This is the story of the “Grey-Head.” It’s but a single member of a large family of albatross called Diomedeidae. Major research studies published recently, warn of twin threats facing the already-endangered bird. Each is different. Each is insidious.
In general, the albatross carries higher burdens of mercury in its body than any other bird on earth. (In the marine environment, only some marine mammals carry more.)
Still, even those who measured levels of mercury in “Grey-Heads” at their largest breeding colony on South Georgia Island recently, must have been shocked by what they found.
They discovered the highest amounts of that contaminant ever recorded in that species anywhere – a threefold increase over twenty-five-years.
Mercury is described as a “pervasive environmental contaminant that can negatively impact humans and wildlife.” While some of it originates in nature, much probably comes from distant gold mines or coal-fired power plants. In gaseous form, it can travel long-distances through the air. As it settles onto the marine environment, it becomes even more toxic as it moves up through the food web.
The birds then ingest it in their prey. It doesn’t kill them outright. But it reduces their ability to reproduce. Adult males on South Georgia who sired the fewest chicks, also had the highest levels of mercury in their bodies.
The “Grey-Head” finds no refuge in the remoteness of its home
South Georgia is a lonely spot, far out in the Atlantic, east of South America’s southernmost tip. (The general area is sometimes referred to as “The Southern Ocean” or “sub-Antarctica.”)
In 2003 and 2004, the last available count, there were almost 48 thousand pair breeding on the island – about half of their entire world population.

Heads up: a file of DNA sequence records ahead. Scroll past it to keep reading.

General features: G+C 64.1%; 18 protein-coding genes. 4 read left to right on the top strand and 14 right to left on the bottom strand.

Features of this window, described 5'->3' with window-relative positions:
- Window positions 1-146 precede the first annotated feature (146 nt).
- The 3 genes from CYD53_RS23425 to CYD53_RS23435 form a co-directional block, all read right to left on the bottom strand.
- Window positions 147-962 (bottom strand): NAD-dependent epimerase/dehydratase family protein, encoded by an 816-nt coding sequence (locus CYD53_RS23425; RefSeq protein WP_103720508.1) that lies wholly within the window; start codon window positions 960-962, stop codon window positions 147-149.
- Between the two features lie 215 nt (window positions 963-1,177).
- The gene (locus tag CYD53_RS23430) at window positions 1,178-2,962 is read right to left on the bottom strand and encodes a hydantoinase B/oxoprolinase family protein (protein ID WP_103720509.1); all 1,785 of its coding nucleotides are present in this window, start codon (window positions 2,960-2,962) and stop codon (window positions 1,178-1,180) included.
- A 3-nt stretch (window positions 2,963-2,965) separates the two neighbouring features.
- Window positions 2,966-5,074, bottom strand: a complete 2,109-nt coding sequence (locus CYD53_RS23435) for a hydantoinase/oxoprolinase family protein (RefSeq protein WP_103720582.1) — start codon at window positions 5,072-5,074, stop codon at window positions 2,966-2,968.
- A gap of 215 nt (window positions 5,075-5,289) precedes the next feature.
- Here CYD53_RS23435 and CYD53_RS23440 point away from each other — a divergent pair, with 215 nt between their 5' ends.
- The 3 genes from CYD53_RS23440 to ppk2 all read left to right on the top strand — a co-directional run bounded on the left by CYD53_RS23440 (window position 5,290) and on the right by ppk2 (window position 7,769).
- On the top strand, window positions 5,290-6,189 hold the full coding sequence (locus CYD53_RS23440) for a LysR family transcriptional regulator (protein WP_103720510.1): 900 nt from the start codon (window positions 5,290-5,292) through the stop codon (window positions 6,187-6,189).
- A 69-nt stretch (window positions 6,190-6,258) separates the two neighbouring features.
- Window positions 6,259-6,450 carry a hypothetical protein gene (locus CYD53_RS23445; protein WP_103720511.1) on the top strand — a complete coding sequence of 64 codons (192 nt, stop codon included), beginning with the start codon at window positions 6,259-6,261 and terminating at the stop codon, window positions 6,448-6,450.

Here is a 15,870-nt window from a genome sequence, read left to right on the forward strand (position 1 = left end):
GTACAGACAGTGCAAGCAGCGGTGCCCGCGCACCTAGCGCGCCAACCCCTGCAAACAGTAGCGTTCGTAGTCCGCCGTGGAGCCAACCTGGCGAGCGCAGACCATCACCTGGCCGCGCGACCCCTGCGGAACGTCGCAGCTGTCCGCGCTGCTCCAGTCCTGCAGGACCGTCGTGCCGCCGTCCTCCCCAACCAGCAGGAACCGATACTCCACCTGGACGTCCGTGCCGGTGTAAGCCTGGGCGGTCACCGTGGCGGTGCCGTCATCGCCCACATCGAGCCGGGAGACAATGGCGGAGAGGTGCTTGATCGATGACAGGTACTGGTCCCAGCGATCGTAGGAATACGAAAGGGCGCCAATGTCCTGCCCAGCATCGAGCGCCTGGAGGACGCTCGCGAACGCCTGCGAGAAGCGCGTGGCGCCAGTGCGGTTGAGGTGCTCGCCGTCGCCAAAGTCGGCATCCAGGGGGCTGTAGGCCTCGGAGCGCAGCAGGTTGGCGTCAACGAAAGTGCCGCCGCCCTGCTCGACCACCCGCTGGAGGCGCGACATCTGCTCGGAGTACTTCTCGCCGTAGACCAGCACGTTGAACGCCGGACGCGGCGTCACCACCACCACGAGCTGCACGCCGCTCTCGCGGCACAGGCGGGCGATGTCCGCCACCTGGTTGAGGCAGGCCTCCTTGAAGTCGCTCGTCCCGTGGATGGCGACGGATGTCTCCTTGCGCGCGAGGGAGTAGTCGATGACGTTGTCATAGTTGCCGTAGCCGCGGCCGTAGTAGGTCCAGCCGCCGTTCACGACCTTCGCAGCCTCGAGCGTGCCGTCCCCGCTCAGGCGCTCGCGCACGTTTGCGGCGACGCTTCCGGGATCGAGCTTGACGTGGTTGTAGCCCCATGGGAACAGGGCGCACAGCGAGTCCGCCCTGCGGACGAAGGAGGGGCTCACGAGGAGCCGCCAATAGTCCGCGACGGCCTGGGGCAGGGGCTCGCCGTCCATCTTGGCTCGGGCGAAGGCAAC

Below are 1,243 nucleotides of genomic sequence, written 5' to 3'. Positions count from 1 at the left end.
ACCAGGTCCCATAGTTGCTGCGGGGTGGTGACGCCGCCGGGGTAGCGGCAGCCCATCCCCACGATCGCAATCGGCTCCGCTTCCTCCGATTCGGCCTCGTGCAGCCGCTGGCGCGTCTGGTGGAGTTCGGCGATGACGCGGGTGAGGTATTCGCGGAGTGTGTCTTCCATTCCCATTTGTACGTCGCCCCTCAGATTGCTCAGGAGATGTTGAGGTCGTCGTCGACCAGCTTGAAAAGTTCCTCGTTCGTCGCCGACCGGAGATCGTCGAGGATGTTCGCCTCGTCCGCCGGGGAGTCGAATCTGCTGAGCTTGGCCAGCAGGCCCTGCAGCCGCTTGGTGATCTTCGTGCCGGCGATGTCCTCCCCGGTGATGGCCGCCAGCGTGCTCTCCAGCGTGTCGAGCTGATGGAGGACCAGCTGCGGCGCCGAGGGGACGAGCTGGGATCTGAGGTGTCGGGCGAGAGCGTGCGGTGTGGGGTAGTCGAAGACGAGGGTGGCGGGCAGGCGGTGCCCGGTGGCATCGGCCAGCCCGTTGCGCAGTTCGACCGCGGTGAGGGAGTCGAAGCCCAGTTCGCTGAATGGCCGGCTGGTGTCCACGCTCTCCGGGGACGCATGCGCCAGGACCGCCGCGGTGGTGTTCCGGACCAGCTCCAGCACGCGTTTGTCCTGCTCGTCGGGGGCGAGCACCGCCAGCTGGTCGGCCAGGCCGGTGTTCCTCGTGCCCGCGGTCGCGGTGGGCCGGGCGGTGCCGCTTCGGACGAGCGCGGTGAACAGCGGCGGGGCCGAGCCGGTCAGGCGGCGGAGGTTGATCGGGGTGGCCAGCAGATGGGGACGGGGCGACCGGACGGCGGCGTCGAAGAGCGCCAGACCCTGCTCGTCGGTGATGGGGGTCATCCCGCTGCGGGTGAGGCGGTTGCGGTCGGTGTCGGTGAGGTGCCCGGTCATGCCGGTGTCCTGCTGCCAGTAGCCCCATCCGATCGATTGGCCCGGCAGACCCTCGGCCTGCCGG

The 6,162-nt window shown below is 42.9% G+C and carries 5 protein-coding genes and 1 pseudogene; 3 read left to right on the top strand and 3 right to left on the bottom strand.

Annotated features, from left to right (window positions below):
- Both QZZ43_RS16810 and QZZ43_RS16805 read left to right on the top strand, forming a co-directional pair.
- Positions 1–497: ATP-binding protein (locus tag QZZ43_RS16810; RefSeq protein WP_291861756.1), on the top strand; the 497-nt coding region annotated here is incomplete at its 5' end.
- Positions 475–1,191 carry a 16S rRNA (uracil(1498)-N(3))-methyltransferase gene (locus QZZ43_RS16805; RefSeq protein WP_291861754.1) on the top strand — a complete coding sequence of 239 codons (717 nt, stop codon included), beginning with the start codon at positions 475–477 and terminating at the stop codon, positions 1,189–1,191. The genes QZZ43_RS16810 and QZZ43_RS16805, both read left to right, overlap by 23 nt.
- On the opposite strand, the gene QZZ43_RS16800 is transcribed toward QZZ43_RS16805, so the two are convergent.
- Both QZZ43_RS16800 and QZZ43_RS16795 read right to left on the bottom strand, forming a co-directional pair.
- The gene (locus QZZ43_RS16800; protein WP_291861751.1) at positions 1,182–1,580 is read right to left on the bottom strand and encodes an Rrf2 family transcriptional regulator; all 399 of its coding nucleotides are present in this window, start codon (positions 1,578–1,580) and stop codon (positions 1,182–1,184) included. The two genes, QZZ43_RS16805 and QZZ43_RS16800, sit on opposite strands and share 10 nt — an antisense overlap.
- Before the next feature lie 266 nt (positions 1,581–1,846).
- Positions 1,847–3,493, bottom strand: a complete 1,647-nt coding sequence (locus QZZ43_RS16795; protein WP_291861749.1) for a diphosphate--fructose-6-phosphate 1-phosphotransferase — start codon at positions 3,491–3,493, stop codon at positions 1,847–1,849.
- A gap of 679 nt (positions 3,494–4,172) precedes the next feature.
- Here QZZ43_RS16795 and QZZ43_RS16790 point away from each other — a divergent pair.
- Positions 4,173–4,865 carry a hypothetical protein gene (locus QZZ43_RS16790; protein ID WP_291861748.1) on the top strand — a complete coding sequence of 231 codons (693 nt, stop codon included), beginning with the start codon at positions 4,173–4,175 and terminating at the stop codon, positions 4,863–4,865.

While that may sound like a lot, their numbers have been in decline for over thirty years. And now, they’re listed by the World Conservation Union as endangered.
The lead author of the study, William Mills of the British Antarctic Survey, tells PinP in an email, “Trends that we found could be due to birds shifting their diets or foraging habitats to more contaminated prey or regions.”
In a paper published by The Royal Society in December, Dr. Mills’ team concludes, “These results provide key insights into the drivers and consequences of Hg (mercury) exposure in this globally important albatross population.
Mercury not the only threat
Research published last spring in the journal Environment International finds, “Grey-headed albatrosses are exposed to large and increasing amounts of plastics transported from coastal South America in the Subantarctic Current, or discarded from vessels and circulating in the South Atlantic Gyre.
It’s a horrible tale, long illustrated by images of the birds (and many other forms of marine life) becoming entangled in fish-nets as “biocatch.” They also mistake much of the plastic as food. While the adults can sometimes regurgitate it, the chicks cannot and die.
“Marine plastics are a major, trans-boundary animal-welfare and environmental issue,” concludes the report, “that needs to be addressed by much-improved waste-management practices and compliance-monitoring both on land and on vessels in the south Atlantic.”
The albatross…no “ordinary” bird.
The albatross is among the largest of all the flying birds. Its wingspan can be as wide as a basketball player is tall. Even its lifespan – up to eight decades – is comparable to a human’s.
It has the remarkable ability of spending the first few years of its long life never touching land – just soaring above the ocean and resting only on the water. It’s such an efficient and effortless flyer – it rarely needs to even flap its wings.
Immortalized over the ages as an omen of either good or ill.
Some interpret “The Rime,” below, as a commentary on man’s inhumanity toward nature. It was written centuries ago. But is the message really that different all these years later? l.p.
Lead photo: The grey-headed albatross (Thalassarche chrysostoma) – Photo by Lieutenant Elizabeth Crapo, NOAA.
What you can do
Support ‘Fighting for Wildlife’ by donating as little as $1 – It only takes a minute. Thank you.